Challenge-skill balance – We increase the chance we will experience flow when we train and compete at a level of demand that matches our skill so we do not find success too easy or too hard. Matching skill and challenge in training situations leads to more chances of flow occurring. Competing or performing at the right level for you can predict flow.
Emotional wellbeing & energy – If you are stressed, tired and strung out there are no stars that can align to get you in the zone. Our work/life or performance/life balance must be cared for, and our stress management skills honed, so we can increase our resilience and energy for performance situations. Flow is associated with positive mood and there are many ways to improve our mood and therefore improve our chances of experiencing flow. Music and imagery create a killer combo when it comes to quick mood adjustment. Also improving one’s emotional intelligence helps us to regulate mood when needed.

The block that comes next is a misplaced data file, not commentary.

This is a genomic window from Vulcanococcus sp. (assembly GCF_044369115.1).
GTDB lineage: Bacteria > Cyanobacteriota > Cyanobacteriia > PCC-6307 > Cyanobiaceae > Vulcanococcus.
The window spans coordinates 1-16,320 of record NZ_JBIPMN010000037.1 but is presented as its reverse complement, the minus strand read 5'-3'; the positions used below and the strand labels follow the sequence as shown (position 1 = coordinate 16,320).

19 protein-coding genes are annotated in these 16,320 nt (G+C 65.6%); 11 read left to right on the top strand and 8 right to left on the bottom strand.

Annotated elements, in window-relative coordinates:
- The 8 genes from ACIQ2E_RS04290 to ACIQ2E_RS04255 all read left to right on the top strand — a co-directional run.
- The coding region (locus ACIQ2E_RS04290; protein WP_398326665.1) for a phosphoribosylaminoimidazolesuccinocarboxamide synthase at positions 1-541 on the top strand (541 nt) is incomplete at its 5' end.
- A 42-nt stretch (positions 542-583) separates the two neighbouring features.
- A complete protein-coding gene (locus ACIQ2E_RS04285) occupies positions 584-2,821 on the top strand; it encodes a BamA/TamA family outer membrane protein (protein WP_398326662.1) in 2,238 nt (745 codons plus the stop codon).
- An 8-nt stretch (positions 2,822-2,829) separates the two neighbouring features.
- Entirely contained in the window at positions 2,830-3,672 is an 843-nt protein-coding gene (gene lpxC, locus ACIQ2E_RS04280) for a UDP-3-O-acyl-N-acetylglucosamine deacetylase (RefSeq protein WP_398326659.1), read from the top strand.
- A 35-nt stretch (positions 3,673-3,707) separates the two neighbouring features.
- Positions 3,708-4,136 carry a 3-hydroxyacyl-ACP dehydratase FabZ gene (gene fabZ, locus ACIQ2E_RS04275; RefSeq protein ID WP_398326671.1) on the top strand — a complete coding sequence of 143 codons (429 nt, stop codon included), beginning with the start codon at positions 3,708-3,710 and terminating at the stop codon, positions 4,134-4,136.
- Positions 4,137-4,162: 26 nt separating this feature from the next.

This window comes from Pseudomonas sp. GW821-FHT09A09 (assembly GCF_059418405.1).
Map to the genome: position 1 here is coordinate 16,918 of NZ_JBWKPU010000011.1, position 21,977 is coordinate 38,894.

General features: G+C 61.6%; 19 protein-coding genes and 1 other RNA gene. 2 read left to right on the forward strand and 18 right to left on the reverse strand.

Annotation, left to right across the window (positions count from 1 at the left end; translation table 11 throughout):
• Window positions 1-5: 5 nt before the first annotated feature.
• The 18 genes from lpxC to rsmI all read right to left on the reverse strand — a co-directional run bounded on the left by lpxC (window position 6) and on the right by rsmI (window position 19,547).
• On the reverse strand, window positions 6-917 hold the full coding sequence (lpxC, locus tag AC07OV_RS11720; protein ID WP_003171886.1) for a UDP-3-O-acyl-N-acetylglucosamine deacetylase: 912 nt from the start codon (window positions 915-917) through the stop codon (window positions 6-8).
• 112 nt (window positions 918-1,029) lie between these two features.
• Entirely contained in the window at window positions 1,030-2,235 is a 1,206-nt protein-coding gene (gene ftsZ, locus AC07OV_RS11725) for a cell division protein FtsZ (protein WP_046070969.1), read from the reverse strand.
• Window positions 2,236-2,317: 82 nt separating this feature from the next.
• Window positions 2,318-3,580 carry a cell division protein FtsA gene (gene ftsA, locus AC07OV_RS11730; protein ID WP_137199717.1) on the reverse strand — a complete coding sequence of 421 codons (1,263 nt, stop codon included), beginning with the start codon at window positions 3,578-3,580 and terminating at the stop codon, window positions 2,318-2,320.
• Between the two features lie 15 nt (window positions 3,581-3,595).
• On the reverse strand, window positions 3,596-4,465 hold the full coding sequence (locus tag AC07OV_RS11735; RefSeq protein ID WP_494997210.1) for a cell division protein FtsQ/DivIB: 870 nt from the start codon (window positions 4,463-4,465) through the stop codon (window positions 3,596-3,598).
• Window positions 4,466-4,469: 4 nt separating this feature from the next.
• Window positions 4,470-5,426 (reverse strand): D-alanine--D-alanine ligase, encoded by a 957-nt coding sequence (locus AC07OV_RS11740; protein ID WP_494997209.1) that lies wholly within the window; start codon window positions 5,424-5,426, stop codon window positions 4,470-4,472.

Energy levels associated with flow are complicated. Some report it to be a mixture of being energised but grounded and in control; a calm powerful state where we can access energy without getting overwhelmed or drained. There are several grounding and energising techniques we can learn to determine our own combination of calm and energised, as there is likely to be individual differences here.